This loss, in combination with other ship disasters around the Gulf of Mexico, gave rise to a plan for establishing a settlement on the northern Gulf Coast to protect shipping and more quickly rescue castaways. As a result, the expedition of Tristán de Luna y Arellano was sent and landed at Pensacola Bay on August 15, 1559.
Angel de Villafañe was involved in the Luna expedition from the start. Before it sailed, he took charge of the encampment at Jalapa, while Luna himself traveled to Veracruz to complete arrangements for the voyage. Afterward, commanding the San Juan de Ulúa garrison stationed at Veracruz, Villafañe was able to monitor the operation and report back to the viceroy, Luis de Velasco.
Over a year later, when Luna proved incapable of managing the settlements at Florida and Santa Elena, Viceroy Velasco then sent Villafañe to replace him. Tristán de Luna y Arellano had suffered disease, in trying to relocate the Ochuse settlement decimated by the hurricane of September 19, 1559, and most native food (corn, beans, pumpkins) was also depleted. Villafañe reached the Ochuse (Pensacola) settlement in early March 1561, and on April 9, he assumed authority as governor of both "provinces of La Florida and Punta de Santa Elena" in replacing Luna.
Leaving 50 men at Ochuse, Villafañe sailed the rest of the colony (about 230 persons) to Santa Elena (Georgia near South Carolina). After several landings along the Carolina coast, while seeking a suitable port, the fleet was struck by another hurricane, but some ships survived.
Villafañe sailed his storm-battered fleet to Hispaniola, and then to Havana, Cuba, where many of his soldiers scattered. After three months in Cuba, Villafañe returned to Ochuse (Pensacola Bay) to remove the remaining 50 men of the colony, sailing back to Mexico.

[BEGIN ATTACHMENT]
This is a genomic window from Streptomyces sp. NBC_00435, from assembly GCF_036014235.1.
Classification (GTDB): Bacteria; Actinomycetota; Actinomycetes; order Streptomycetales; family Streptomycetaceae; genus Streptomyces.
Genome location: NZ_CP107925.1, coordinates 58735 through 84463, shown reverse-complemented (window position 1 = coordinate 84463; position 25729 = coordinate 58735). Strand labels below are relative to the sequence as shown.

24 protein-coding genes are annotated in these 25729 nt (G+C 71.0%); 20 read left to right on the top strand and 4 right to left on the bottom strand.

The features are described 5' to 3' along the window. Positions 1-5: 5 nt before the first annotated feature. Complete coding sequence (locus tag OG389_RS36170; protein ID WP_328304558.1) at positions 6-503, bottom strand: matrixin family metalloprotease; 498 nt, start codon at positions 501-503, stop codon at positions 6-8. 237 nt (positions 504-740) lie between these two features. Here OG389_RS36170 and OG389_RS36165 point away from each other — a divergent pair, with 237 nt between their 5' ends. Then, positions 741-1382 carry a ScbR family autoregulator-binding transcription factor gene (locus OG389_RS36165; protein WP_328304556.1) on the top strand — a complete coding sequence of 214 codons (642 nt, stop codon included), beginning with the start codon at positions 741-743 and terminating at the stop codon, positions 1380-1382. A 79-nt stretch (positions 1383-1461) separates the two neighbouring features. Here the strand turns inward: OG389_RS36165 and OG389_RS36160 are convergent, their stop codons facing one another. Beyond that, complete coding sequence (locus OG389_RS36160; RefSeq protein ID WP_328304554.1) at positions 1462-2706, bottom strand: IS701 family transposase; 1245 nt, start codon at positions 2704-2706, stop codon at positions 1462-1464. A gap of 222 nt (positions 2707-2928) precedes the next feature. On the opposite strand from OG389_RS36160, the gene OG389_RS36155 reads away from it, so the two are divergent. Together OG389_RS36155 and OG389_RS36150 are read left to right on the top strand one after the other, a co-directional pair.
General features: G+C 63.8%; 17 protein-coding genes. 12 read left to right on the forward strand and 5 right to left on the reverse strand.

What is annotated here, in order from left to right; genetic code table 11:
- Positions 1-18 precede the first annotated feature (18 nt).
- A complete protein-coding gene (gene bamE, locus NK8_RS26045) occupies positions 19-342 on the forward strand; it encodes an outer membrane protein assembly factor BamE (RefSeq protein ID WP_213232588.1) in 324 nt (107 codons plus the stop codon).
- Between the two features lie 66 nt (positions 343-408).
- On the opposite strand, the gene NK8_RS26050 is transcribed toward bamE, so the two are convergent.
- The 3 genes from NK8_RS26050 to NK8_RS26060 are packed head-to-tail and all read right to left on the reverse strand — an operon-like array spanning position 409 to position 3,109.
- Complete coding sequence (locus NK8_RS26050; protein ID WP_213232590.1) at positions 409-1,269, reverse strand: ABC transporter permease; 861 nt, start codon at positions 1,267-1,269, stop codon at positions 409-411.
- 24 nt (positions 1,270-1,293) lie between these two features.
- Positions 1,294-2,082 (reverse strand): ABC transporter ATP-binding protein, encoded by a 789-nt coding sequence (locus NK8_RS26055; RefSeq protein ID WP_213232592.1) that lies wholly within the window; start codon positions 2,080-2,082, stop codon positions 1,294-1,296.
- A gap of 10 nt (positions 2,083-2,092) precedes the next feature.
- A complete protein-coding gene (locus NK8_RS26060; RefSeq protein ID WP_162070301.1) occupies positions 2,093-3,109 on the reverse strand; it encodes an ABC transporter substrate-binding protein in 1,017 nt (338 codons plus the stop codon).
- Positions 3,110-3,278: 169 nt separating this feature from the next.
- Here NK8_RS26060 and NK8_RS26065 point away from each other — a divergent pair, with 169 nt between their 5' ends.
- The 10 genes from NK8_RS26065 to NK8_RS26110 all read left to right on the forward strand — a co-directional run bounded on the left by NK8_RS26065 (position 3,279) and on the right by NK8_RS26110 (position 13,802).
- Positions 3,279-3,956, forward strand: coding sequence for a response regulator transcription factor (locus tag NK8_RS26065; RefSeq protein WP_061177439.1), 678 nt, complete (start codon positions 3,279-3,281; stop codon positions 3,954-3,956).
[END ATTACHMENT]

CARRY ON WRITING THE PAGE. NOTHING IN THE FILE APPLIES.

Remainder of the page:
Along with other participants in the Florida / Santa Elena attempt, Villafañe was summoned by Viceroy Velasco to offer advice on future settlements. The conferees concluded a negative assessment of settlements on both the Gulf Coast and the Atlantic coast. Future efforts on the Atlantic seaboard were to be made from Spain, and no new colonial enterprise was undertaken on the northern Gulf shore until after the landing of René Robert Cavelier, Sieur de La Salle in Texas, more than a century later.
A record of Villafañe's death has not been found.
three ships from the New Spain (Mexico) fleet, the Santa Maria de Yciar, the Espiritu Santo, and the San Esteban , were lost in a storm off what would later become Padre Island, Texas. A few survivors managed to escape in a small boat.
Pensacola is the westernmost city in the Florida Panhandle, approximately 13 miles (21 km) from the border with Alabama, and the county seat of Escambia County, in the U.S. state of Florida. As of the 2010 census, the city had a total population of 51,923, down from 56,255 at the 2000 census. Pensacola is the principal city of the Pensacola metropolitan area, which had an estimated 461,227 residents in 2012.
Juan de Grijalva was a Spanish conquistador, and relation of Diego Velázquez. He went to Hispaniola in 1508 and to Cuba in 1511. He was one of the early explorers of the Mexican coastline.
Pánfilo de Narváez was a Spanish conquistador and soldier in the Americas. Born in Spain, he first embarked to Jamaica in 1510 as a soldier. He came to participate in the conquest of Cuba and led an expedition to Camagüey escorting Bartolomé de las Casas. Las Casas described him as exceedingly cruel towards the natives.
Santa Rosa Island is a 40-mile (64 km) barrier island located in the U.S. state of Florida, thirty miles (50 km) east of the Alabama state border. The communities of Pensacola Beach, Navarre Beach, and Okaloosa Island are located on the island. On the northern side of the island, are Pensacola Bay on the west and Choctawhatchee Bay on the east, joined through Santa Rosa Sound.
Alonso Álvarez de Pineda was a Spanish Conquistador and cartographer who was first documented in Texas history. In 1519 he led several expeditions to map the western coastlines of the Gulf of Mexico, from the Yucatán Peninsula to the Pánuco River, just north of Veracruz. Ponce de León had previously mapped parts of Florida, which he believed to be an island. Antón de Alaminos' exploration eliminated the western areas as being the site of the passage, leaving the land between the Pánuco River and Florida to be mapped.